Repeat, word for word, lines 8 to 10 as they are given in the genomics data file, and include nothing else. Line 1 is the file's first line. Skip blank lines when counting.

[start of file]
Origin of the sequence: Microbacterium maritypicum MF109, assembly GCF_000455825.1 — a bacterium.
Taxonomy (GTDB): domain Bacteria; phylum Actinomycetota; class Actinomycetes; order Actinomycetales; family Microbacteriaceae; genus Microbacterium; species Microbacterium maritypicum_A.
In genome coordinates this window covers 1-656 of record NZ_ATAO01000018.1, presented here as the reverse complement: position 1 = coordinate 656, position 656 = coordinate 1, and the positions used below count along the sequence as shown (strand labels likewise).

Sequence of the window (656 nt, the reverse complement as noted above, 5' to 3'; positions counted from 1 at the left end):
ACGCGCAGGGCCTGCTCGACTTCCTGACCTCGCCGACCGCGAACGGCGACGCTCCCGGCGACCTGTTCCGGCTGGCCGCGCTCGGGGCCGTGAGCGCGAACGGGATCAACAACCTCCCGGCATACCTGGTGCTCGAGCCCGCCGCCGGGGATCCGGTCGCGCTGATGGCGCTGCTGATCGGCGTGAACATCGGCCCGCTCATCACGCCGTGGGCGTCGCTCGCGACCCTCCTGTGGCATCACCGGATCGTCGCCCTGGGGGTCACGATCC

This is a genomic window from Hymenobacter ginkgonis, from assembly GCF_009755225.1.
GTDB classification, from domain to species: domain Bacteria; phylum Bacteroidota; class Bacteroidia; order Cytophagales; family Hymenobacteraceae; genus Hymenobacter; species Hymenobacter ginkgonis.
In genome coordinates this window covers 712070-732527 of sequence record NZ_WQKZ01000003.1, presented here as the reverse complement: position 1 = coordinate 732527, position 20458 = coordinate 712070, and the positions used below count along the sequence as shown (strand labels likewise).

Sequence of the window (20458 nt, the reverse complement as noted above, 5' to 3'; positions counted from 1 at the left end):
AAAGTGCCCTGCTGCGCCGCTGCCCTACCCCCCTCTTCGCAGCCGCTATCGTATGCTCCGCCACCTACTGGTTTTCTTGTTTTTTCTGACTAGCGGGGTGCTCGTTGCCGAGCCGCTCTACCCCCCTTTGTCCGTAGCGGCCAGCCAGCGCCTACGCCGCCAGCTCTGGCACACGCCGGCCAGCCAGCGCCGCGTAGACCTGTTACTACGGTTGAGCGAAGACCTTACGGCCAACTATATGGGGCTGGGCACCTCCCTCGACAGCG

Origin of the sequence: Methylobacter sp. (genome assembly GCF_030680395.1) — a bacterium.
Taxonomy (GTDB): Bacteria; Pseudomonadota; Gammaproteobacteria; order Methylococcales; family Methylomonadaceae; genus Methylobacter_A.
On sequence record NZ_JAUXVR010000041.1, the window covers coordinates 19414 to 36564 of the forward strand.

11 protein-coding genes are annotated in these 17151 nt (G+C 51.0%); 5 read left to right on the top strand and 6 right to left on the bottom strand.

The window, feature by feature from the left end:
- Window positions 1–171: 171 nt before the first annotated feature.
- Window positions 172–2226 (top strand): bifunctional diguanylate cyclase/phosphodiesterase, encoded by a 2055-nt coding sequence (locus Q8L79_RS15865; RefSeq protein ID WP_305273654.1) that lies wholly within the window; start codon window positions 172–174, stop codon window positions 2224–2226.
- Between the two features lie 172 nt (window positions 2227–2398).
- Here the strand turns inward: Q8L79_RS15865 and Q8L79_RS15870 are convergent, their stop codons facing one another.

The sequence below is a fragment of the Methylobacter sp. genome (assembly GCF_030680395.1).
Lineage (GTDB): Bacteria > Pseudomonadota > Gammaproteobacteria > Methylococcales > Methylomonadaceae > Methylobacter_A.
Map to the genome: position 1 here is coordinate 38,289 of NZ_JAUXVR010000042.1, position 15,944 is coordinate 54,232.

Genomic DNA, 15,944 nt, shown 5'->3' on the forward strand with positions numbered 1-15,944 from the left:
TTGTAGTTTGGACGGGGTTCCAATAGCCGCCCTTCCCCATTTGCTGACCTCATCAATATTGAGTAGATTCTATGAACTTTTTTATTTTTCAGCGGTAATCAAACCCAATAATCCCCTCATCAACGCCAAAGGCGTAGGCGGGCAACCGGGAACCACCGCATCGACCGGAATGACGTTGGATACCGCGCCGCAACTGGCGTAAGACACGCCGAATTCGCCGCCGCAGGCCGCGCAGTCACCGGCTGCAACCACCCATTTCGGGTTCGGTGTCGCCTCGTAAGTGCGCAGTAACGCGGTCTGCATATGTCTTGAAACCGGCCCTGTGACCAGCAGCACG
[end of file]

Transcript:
In genome coordinates this window covers 712070-732527 of sequence record NZ_WQKZ01000003.1, presented here as the reverse complement: position 1 = coordinate 732527, position 20458 = coordinate 712070, and the positions used below count along the sequence as shown (strand labels likewise).

Sequence of the window (20458 nt, the reverse complement as noted above, 5' to 3'; positions counted from 1 at the left end):
AAAGTGCCCTGCTGCGCCGCTGCCCTACCCCCCTCTTCGCAGCCGCTATCGTATGCTCCGCCACCTACTGGTTTTCTTGTTTTTTCTGACTAGCGGGGTGCTCGTTGCCGAGCCGCTCTACCCCCCTTTGTCCGTAGCGGCCAGCCAGCGCCTACGCCGCCAGCTCTGGCACACGCCGGCCAGCCAGCGCCGCGTAGACCTGTTACTACGGTTGAGCGAAGACCTTACGGCCAACTATATGGGGCTGGGCACCTCCCTCGACAGCG